Top SARS expert says 'coverup' of flu deaths in China likely.
A leading Chinese expert on respiratory diseases, also known as one of the SARS whistle-blowers for challenging official accounts of infections during the SARS outbreak in 2003, has expressed doubt over the number of deaths from H1N1 influenza being reported on the mainland, a Guangzhou newspaper reported Thursday.
Zhong Nanshan, the leading figure in the country's fight against SARS six years ago, told the Guangzhou Daily in an interview that he believes ''individual Chinese regions'' are covering up deaths from the flu infection while reporting that the flu is under control.
''I absolutely do not believe in the number of deaths reported from H1N1 influenza in the country,'' Zhong was quoted by the newspaper as saying, and warned the consequences of a coverup will be severe.
''I am most turned off by the practice of not performing autopsies or reporting on the deaths of H1N1 patients. This will definitely lead to more severe consequences,'' Zhong said.
China has as of Sunday reported 53 deaths from H1N1 since the first case was reported on the mainland in May.
Of this number, 28 deaths were reported last week, according to the Health Ministry.
A total of 69,160 infections had been reported by last weekend.
In the interview, Zhong also said he believes the number of flu infections on the mainland will peak earlier than expected as a result of the cold spell that has affected many parts of China recently.
At its peak, he said 10 to 20 percent of the mainland's population of more than 1.3 billion people will be infected, quoting figures from the research institution Chinese Academy of Engineering.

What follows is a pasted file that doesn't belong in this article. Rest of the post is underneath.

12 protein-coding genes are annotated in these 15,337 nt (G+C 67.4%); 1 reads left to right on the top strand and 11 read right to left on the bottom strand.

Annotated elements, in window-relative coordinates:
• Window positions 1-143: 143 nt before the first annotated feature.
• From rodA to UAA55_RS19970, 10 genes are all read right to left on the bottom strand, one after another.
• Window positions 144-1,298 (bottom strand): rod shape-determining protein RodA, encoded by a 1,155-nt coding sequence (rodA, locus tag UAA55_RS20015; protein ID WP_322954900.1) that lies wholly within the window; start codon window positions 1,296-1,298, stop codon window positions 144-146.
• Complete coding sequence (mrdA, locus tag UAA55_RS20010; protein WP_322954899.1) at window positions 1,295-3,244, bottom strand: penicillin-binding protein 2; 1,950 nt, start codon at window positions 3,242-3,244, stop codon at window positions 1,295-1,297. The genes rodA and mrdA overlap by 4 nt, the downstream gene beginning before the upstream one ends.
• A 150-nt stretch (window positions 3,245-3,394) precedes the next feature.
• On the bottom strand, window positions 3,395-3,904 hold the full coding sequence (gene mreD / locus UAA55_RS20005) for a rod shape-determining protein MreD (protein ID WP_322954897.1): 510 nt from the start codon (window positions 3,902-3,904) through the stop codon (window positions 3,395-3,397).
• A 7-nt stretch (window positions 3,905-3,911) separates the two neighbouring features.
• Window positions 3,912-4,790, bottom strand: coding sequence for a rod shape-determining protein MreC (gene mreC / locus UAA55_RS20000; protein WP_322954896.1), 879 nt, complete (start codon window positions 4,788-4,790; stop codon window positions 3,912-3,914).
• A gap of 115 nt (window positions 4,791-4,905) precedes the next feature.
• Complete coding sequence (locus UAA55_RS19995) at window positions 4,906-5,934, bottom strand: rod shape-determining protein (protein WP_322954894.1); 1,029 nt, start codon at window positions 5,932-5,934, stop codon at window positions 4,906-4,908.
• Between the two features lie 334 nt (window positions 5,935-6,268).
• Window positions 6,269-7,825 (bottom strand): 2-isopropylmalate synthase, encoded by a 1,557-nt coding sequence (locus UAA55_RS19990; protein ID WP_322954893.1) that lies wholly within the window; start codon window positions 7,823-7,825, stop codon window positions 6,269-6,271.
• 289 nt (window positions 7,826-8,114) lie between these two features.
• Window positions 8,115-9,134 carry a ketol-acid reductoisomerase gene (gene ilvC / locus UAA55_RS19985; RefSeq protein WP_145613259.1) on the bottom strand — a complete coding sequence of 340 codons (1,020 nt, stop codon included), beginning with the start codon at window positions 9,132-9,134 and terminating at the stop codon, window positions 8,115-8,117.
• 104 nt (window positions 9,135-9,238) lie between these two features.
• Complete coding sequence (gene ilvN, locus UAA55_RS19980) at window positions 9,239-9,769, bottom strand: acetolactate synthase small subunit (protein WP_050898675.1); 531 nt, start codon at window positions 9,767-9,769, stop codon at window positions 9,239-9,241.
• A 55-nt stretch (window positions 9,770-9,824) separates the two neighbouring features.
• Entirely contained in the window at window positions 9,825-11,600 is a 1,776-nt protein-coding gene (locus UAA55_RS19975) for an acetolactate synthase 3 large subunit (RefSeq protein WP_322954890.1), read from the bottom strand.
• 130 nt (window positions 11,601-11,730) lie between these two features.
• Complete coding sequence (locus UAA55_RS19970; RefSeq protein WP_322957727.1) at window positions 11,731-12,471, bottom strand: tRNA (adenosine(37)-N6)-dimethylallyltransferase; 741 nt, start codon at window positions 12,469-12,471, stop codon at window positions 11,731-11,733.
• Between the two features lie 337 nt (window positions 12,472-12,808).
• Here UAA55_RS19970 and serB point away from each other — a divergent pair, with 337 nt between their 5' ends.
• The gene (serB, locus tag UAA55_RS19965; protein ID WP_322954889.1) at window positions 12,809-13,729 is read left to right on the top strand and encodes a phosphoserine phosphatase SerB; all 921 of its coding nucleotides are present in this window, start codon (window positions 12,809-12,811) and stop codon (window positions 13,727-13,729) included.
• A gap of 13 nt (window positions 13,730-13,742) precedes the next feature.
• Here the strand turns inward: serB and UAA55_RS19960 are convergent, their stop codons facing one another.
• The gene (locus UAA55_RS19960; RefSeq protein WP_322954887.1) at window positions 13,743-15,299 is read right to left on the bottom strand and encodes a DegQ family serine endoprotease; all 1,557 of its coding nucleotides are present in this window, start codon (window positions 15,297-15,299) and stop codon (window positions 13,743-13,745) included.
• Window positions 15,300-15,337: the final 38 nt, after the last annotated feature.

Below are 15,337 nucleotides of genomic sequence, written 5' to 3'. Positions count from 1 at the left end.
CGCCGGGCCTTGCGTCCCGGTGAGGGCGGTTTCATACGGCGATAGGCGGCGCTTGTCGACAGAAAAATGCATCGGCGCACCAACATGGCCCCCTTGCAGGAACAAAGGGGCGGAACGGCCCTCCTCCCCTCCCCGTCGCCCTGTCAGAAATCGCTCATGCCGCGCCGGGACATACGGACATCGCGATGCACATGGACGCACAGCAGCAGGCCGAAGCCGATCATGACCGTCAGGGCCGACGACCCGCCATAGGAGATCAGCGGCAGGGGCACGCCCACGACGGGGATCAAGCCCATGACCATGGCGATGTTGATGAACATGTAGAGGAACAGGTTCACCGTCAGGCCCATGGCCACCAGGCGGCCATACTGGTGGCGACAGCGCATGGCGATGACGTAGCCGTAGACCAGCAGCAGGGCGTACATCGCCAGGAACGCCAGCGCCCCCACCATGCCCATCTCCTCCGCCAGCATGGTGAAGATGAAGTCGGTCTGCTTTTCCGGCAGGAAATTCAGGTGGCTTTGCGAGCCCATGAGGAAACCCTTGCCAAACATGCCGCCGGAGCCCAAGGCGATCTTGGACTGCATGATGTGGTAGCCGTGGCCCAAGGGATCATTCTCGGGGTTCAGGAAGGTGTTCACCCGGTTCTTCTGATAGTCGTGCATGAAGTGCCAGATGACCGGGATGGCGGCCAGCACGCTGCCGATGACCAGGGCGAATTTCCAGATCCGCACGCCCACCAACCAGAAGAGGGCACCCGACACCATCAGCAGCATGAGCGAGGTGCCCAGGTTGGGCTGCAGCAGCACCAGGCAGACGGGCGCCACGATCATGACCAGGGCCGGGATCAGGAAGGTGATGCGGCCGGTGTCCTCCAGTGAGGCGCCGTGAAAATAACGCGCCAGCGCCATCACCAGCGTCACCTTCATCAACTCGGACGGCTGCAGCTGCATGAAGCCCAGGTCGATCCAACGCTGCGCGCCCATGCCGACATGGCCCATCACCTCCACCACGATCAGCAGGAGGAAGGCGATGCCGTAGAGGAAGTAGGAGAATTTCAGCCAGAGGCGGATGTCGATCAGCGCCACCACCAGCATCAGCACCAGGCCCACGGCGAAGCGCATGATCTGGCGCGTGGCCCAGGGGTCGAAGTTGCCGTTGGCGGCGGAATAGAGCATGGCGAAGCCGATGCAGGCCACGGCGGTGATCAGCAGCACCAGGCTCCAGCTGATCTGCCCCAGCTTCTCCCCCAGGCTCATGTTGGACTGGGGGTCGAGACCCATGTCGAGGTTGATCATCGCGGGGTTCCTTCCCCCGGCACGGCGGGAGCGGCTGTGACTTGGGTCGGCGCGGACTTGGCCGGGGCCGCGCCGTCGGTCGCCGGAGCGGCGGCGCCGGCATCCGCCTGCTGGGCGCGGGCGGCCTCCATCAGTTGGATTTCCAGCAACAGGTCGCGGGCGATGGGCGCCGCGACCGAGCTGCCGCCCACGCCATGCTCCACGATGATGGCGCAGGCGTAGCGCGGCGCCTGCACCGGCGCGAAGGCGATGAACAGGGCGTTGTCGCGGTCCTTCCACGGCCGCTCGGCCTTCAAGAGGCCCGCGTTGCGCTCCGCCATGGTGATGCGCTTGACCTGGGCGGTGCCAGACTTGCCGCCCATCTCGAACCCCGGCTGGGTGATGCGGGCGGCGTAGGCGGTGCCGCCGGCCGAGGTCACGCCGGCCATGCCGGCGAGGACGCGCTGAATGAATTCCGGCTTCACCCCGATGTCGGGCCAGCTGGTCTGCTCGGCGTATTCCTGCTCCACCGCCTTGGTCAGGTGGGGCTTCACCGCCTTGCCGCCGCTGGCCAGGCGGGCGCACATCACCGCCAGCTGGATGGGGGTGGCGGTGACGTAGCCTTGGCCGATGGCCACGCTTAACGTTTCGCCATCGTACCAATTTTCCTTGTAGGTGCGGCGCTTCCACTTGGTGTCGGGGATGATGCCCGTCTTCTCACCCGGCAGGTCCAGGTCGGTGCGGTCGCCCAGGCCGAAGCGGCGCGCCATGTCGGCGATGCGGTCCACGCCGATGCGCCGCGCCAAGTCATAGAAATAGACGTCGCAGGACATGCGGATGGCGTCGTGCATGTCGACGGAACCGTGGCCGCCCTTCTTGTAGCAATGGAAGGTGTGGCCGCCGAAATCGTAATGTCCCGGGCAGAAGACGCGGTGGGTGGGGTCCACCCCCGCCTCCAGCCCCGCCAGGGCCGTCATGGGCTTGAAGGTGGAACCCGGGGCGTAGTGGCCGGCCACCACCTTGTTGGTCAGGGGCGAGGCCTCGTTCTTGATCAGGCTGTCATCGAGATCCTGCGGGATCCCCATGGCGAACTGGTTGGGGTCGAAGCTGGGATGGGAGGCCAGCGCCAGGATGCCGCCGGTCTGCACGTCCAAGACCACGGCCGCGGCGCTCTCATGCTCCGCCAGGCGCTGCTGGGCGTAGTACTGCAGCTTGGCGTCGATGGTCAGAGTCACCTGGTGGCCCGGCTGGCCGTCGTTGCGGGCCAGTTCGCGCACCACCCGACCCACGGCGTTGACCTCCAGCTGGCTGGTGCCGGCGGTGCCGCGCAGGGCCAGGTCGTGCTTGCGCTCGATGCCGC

During the SARS outbreak, Zhong, who is also director of the Guangzhou Respiratory Diseases Research Institute, had been one of the first medical doctors on the mainland to challenge government statistics on SARS infections as grossly underreported.
Another Chinese doctor, military surgeon Jiang Yanyong, publicly accused health and government officials of covering up the outbreak.
When the first cases of SARS first broke out in the southern Chinese province Guangdong in late 2002, local officials failed to report them to the World Health Organization until months later when the disease had spread beyond the country.
China later sacked its health minister over the scandal and Chinese President Hu Jintao ordered accurate reporting of the disease.
After news of the first H1N1 infections broke out earlier this year, China had, in contrast, moved swiftly to set up a national surveillance system and vowed transparency in the case of an epidemic.
The Chinese Health Ministry has also regularly provided updates to the public and media on the latest figures on flu infections and deaths, collated from statistics reported by provincial and regional health bureaus.
Local provincial governments in China are, however, prone to withholding and covering up negative information on issues ranging from health problems to pollution in order to avoid criminal action or bureaucratic penalties.
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|Publication:||Asian Economic News|
|Date:||Nov 23, 2009|
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